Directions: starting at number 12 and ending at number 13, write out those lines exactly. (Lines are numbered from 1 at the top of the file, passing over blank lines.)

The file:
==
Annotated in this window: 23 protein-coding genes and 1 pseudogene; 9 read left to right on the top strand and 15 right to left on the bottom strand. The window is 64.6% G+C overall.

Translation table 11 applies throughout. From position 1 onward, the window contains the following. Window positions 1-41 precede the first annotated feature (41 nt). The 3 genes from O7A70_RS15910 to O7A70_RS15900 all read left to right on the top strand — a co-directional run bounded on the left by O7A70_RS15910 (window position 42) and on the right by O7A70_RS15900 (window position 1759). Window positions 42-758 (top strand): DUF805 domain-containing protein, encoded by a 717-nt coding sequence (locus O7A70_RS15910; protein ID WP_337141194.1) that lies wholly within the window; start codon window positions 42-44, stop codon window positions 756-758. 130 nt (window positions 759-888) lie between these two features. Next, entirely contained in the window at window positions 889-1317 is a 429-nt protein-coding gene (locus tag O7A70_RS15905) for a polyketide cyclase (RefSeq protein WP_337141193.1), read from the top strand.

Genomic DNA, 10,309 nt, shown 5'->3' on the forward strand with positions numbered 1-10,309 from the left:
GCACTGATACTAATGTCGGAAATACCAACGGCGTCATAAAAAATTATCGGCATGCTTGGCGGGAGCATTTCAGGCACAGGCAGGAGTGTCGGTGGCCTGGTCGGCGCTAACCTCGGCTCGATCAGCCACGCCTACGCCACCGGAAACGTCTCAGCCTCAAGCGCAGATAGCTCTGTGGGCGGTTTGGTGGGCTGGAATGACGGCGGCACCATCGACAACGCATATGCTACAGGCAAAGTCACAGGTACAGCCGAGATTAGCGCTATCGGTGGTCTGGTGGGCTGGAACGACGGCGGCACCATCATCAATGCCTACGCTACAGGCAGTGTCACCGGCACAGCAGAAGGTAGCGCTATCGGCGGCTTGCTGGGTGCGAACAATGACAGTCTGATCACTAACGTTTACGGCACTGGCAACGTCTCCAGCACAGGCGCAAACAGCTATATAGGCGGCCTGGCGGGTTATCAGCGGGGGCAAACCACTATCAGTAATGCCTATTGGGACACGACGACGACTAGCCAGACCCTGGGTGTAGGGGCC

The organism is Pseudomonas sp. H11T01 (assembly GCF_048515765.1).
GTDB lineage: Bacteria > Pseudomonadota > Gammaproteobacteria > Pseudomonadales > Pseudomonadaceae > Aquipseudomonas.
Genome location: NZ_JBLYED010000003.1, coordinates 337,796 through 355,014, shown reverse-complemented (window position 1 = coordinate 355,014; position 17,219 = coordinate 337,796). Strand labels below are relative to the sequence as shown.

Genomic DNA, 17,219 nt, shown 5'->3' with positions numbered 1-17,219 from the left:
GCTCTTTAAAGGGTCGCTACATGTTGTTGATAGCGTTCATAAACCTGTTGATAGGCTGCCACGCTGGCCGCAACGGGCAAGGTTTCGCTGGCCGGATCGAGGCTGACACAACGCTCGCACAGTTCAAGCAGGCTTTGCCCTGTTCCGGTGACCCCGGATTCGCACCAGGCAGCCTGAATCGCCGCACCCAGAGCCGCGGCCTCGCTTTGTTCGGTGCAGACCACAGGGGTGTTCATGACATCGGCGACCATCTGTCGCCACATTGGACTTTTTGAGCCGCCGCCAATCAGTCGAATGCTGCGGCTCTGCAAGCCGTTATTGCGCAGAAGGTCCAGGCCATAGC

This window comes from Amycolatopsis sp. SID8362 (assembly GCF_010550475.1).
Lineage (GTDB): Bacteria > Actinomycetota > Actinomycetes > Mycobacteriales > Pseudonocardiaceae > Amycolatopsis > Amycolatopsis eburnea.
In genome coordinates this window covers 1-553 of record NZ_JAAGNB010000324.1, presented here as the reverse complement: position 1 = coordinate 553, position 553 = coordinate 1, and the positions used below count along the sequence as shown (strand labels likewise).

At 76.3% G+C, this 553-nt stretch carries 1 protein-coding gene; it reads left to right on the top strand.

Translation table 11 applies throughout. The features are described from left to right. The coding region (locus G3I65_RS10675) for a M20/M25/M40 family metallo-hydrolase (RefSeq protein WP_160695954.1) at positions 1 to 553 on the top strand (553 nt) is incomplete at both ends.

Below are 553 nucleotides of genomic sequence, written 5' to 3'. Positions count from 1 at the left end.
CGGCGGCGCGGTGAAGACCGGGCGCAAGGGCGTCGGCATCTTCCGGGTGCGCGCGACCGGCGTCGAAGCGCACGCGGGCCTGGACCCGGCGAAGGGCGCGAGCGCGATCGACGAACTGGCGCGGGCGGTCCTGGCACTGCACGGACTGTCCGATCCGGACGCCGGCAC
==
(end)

In genome coordinates this window covers 1-553 of record NZ_JAAGNB010000324.1, presented here as the reverse complement: position 1 = coordinate 553, position 553 = coordinate 1, and the positions used below count along the sequence as shown (strand labels likewise).

At 76.3% G+C, this 553-nt stretch carries 1 protein-coding gene; it reads left to right on the top strand.